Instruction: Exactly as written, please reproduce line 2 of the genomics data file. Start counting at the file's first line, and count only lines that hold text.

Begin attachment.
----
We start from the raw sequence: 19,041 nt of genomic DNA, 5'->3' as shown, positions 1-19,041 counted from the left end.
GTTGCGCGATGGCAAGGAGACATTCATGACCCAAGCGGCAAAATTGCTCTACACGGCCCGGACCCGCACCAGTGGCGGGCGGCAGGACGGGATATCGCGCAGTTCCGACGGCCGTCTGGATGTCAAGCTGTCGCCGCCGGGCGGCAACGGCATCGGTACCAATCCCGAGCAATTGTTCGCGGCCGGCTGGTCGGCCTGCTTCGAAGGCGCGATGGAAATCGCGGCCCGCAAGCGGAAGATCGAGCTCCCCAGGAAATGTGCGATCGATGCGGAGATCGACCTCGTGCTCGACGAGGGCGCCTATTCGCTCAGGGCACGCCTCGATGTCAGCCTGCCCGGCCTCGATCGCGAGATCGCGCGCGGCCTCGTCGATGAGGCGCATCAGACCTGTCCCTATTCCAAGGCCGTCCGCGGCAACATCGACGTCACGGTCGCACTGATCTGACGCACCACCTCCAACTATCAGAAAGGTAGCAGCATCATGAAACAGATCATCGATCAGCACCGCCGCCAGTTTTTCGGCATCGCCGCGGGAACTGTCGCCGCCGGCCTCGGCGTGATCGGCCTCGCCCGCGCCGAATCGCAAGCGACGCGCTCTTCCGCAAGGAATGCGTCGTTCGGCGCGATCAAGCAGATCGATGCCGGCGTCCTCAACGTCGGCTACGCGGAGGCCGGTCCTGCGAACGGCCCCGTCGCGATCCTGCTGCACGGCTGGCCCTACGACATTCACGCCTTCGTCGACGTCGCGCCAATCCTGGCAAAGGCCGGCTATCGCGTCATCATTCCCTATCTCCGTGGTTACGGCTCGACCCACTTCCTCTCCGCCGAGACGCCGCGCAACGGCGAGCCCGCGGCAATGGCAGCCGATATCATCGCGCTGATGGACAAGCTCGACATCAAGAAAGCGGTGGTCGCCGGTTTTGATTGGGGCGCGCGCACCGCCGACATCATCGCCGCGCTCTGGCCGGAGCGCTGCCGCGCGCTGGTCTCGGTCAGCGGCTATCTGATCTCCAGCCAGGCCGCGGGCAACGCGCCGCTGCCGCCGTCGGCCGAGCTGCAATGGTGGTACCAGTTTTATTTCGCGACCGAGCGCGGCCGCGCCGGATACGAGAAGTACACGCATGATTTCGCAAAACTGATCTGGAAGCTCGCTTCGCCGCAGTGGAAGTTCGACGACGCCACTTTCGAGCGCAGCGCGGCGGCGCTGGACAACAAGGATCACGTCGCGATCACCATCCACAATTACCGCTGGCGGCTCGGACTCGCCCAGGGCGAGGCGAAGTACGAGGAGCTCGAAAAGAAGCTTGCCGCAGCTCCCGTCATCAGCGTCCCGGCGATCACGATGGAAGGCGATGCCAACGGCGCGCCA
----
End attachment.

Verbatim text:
GTTGCGCGATGGCAAGGAGACATTCATGACCCAAGCGGCAAAATTGCTCTACACGGCCCGGACCCGCACCAGTGGCGGGCGGCAGGACGGGATATCGCGCAGTTCCGACGGCCGTCTGGATGTCAAGCTGTCGCCGCCGGGCGGCAACGGCATCGGTACCAATCCCGAGCAATTGTTCGCGGCCGGCTGGTCGGCCTGCTTCGAAGGCGCGATGGAAATCGCGGCCCGCAAGCGGAAGATCGAGCTCCCCAGGAAATGTGCGATCGATGCGGAGATCGACCTCGTGCTCGACGAGGGCGCCTATTCGCTCAGGGCACGCCTCGATGTCAGCCTGCCCGGCCTCGATCGCGAGATCGCGCGCGGCCTCGTCGATGAGGCGCATCAGACCTGTCCCTATTCCAAGGCCGTCCGCGGCAACATCGACGTCACGGTCGCACTGATCTGACGCACCACCTCCAACTATCAGAAAGGTAGCAGCATCATGAAACAGATCATCGATCAGCACCGCCGCCAGTTTTTCGGCATCGCCGCGGGAACTGTCGCCGCCGGCCTCGGCGTGATCGGCCTCGCCCGCGCCGAATCGCAAGCGACGCGCTCTTCCGCAAGGAATGCGTCGTTCGGCGCGATCAAGCAGATCGATGCCGGCGTCCTCAACGTCGGCTACGCGGAGGCCGGTCCTGCGAACGGCCCCGTCGCGATCCTGCTGCACGGCTGGCCCTACGACATTCACGCCTTCGTCGACGTCGCGCCAATCCTGGCAAAGGCCGGCTATCGCGTCATCATTCCCTATCTCCGTGGTTACGGCTCGACCCACTTCCTCTCCGCCGAGACGCCGCGCAACGGCGAGCCCGCGGCAATGGCAGCCGATATCATCGCGCTGATGGACAAGCTCGACATCAAGAAAGCGGTGGTCGCCGGTTTTGATTGGGGCGCGCGCACCGCCGACATCATCGCCGCGCTCTGGCCGGAGCGCTGCCGCGCGCTGGTCTCGGTCAGCGGCTATCTGATCTCCAGCCAGGCCGCGGGCAACGCGCCGCTGCCGCCGTCGGCCGAGCTGCAATGGTGGTACCAGTTTTATTTCGCGACCGAGCGCGGCCGCGCCGGATACGAGAAGTACACGCATGATTTCGCAAAACTGATCTGGAAGCTCGCTTCGCCGCAGTGGAAGTTCGACGACGCCACTTTCGAGCGCAGCGCGGCGGCGCTGGACAACAAGGATCACGTCGCGATCACCATCCACAATTACCGCTGGCGGCTCGGACTCGCCCAGGGCGAGGCGAAGTACGAGGAGCTCGAAAAGAAGCTTGCCGCAGCTCCCGTCATCAGCGTCCCGGCGATCACGATGGAAGGCGATGCCAACGGCGCGCCA